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William Haley, the son of Malcolm X's biographer Alex Haley, is asking Syracuse University to return a letter to his family and plans to make a legal claim if the request is denied. Alex Haley co-authored The Autobiography of Malcolm X, which he based on a series of in-depth interviews with the famed leader (Haley is also the author of Roots: The Saga of an American Family). Mr. Haley died in 1992. Malcolm X penned the letter in question to Haley while in Saudi Arabia after a pilgrimage to Mecca in April of 1964, only ten months before his assassination. In it Malcolm X spoke of his changing views on race relations, prompted by his journey and spending time with Muslims "whose skin was the whitest of white."  He wrote, "In fact, what I have seen and experienced on this pilgrimage has forced me to 're arrange' much of my thought patterns, and to toss aside some of my previous conclusions." The letter was forwarded on to Grove Press, the publisher of the autobiography, so that it could be included in the 1965 first printing. Grove subsequently donated the archive related to the book to Syracuse University in 1969. Gregory J. Reed, William Haley's attorney, claims the publisher never had legal title to the letter, rather that Haley only lent it to Grove for inclusion in the autobiography. Reed believes the letter is worth at least $650,000 and plans to make a legal claim if Syracuse is unwilling to return it to the Haley family. The senior director of Special Collections Research Center at Syracuse says there is documentation from Grove proving the university's ownership of the archive and that there hasn't been any evidence that the letter was lent rather than given to Grove. William Haley says he is acting on behalf of himself and his two sisters and that, "the history is important for us, as a family, the legacy." When questioned on plans to sell the letter, he conceded that it was a possibility, but that it would be a group decision.  Why pursue the letter now, after so many years? Haley says he only became aware about the details surrounding the letter after talking to Reed, who happens to be a collector of Malcolm X material. Thoughts on this dispute?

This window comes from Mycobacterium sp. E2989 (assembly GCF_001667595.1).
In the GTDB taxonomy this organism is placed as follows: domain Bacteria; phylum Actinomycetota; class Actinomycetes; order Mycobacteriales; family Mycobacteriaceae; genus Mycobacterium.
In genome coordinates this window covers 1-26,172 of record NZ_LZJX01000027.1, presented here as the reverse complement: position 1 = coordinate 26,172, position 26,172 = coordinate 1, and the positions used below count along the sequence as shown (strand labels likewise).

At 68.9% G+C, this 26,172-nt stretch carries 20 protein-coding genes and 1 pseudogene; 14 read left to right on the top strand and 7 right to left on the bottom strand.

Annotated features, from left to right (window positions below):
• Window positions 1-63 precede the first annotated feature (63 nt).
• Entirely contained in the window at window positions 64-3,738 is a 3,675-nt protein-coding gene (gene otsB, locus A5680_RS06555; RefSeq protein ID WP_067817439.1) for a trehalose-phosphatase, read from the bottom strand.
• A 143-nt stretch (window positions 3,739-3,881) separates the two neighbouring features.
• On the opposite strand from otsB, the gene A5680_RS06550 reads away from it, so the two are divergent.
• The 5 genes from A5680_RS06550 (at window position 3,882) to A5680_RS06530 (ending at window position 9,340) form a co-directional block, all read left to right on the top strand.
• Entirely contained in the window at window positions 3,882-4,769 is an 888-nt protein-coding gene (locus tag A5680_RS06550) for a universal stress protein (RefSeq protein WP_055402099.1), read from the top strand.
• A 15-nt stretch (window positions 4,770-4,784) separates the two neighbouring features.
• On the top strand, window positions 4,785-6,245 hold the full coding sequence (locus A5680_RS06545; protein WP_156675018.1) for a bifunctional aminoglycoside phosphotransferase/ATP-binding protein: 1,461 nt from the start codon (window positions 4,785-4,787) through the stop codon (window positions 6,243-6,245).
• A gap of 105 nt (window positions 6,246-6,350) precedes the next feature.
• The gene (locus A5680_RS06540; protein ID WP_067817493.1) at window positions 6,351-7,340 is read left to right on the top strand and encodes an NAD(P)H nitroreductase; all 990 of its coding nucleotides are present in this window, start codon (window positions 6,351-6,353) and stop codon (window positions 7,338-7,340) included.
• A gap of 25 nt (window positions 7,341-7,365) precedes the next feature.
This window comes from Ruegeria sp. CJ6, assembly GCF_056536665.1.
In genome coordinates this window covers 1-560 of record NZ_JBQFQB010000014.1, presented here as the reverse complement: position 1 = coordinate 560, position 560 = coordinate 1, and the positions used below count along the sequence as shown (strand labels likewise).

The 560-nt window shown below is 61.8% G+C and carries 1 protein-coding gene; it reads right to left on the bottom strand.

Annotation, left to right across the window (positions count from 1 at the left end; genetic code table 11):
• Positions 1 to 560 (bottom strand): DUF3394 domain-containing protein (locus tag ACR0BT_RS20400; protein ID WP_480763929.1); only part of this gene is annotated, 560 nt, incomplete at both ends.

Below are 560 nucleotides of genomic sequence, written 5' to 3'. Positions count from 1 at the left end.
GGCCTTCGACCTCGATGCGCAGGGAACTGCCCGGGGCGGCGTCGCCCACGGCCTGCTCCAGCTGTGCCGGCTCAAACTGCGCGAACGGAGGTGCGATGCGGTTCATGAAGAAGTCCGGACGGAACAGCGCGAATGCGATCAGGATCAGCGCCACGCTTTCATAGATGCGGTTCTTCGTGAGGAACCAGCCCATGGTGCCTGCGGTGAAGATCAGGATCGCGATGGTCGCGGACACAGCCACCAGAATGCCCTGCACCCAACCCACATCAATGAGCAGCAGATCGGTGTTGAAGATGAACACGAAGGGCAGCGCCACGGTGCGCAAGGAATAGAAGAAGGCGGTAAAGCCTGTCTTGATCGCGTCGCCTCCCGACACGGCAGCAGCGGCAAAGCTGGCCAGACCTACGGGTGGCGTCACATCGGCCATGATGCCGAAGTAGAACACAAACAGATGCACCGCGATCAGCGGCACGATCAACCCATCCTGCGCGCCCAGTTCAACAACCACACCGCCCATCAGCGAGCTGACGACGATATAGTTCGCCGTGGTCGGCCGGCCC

Author's son seeks Malcolm X letter at Syracuse Alex Haley